Another of my grandmother’s stupid sayings came to mind, “Always wear clean underwear, just in case ya get knocked down.” As usual, I hadn’t taken her advice to heart. In fact, I was currently going commando style.

I could feel the cold breeze on my ever-growing builder’s bottom, and it was only a matter of time before the weight of my wallet and mobile phone pulled my trousers down further. My deranged grandmother was in for quite a shock when she opened her curtains this morning. The old dear was liable to have a heart attack when she saw a clown dangling off her roof, with his trousers around his ankles and his wedding tackle dangling in the wind.

I had to think of something, and fast.

Just then I heard the jingling of an alarm clock. Grandmother was awake … then came her ritual coughing. She always started the day with a good cough. She was a fifty-a-day woman, and had smoked since she was a girl. She certainly wasn’t going to give it up now, at her age.

The coughing went on for some time. It was the sound that usually woke me each morning, that phlegmy raspy hawking that made me wince. Sleeping directly above her bed, it was hard to ignore the sound, and I usually gave up on sleep soon after it began.

In my mind I pictured her sitting on the edge of the bed, wheezing her lungs out and turning purple in the face. Soon, she would stand up, scratch her arse in a most unladylike fashion, and potter over to open the curtains.

My father had complained about the stench of tobacco in the house, and eventually, after many a heated row, she had promised to only smoke out on the porch.

She had lied, of course.

I heard her every morning, so I knew. She would always sneak a quick cig in just after getting up. She would open up her window and lean on the ledge, and take her first hit of the day.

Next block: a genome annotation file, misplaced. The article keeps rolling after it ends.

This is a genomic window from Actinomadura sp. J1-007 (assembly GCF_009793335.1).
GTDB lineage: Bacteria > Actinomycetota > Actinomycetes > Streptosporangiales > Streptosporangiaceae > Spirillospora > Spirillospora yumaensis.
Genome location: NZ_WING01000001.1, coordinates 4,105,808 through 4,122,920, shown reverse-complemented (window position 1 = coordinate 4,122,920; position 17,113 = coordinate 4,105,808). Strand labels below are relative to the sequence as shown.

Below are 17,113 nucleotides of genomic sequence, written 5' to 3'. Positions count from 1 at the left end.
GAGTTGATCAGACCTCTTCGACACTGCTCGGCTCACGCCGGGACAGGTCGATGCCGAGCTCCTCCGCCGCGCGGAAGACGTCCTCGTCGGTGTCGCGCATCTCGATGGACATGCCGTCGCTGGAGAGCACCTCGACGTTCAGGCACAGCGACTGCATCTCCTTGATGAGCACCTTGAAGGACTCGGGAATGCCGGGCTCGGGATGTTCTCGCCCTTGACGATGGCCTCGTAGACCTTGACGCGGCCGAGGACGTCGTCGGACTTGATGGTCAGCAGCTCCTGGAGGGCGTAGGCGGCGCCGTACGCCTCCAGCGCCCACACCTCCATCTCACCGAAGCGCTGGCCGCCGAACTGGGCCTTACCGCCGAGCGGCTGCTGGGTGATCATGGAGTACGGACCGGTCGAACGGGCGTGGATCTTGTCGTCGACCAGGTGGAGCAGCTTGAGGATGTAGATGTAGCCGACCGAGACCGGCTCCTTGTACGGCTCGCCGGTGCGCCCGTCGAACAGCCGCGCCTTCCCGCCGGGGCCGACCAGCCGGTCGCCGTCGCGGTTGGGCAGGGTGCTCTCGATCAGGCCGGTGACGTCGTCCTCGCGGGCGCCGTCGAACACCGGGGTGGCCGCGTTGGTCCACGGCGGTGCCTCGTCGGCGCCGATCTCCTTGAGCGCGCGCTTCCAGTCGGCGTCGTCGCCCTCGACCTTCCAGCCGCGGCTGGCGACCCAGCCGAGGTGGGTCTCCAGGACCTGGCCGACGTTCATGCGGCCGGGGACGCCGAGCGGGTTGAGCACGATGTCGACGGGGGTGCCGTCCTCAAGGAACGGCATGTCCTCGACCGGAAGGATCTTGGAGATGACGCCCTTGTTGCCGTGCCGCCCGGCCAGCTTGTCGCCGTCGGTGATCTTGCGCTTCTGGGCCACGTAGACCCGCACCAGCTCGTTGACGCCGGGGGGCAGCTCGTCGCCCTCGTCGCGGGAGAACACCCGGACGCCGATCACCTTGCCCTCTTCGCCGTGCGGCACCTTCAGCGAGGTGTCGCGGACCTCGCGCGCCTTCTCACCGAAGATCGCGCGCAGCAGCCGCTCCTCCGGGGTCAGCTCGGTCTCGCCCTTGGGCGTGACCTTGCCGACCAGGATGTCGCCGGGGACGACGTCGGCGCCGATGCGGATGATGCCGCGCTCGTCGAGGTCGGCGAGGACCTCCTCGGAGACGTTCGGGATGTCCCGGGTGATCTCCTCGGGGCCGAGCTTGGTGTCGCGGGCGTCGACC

My trousers decided that now was a good time to give up the ghost, and they finally gave up the struggle with gravity and slid down my legs.

“This is it!” I thought. “I’ll never live this down. The old battle-axe will bring this up whenever I bring a girlfriend over, and at every Sunday lunch …”

Frantically, I assessed my options. They were grim indeed.

I could hear the creaking of floorboards inside my grandmother’s bedroom. She was on the move!

I watched as the curtain stirred.

“Any second now”, I thought …

I only had one option open to me.

Taking a deep breath, I yanked hard on the cuff of the clown suit and thankfully, the flimsy material gave way.

I caught a quick glimpse of the bewildered face of my grandmother as I fell. She had opened the curtains just in time to see me falling.

The last thing I remembered was the crack of my shinbone as it hit the concrete, and then blissful oblivion.


Later that afternoon, I woke up in a hospital ward. My left leg and my wrist were both covered in plaster cast.

I looked around, still hazy on the medication they had given me. My gran was sitting beside the bed. She noticed that I was awake and gave me a knowing grin.

Outside, I could see my parents talking to a doctor.

“Sorry, Gran,” I mumbled.

“I’m just glad ya didn’t kill yourself, ya wee idiot! By the way, I did warn you about wearing clean underwear, didn’t I?” she scolded, half-heartedly.

I flushed with embarrassment, unable to answer.

“Don’t worry, lad. Ya secrets safe with me,” she added, with a cheeky wink.

My gran went up in my estimations that day. She had taken the time to pull up my trousers before she had called the ambulance, or woken my parents.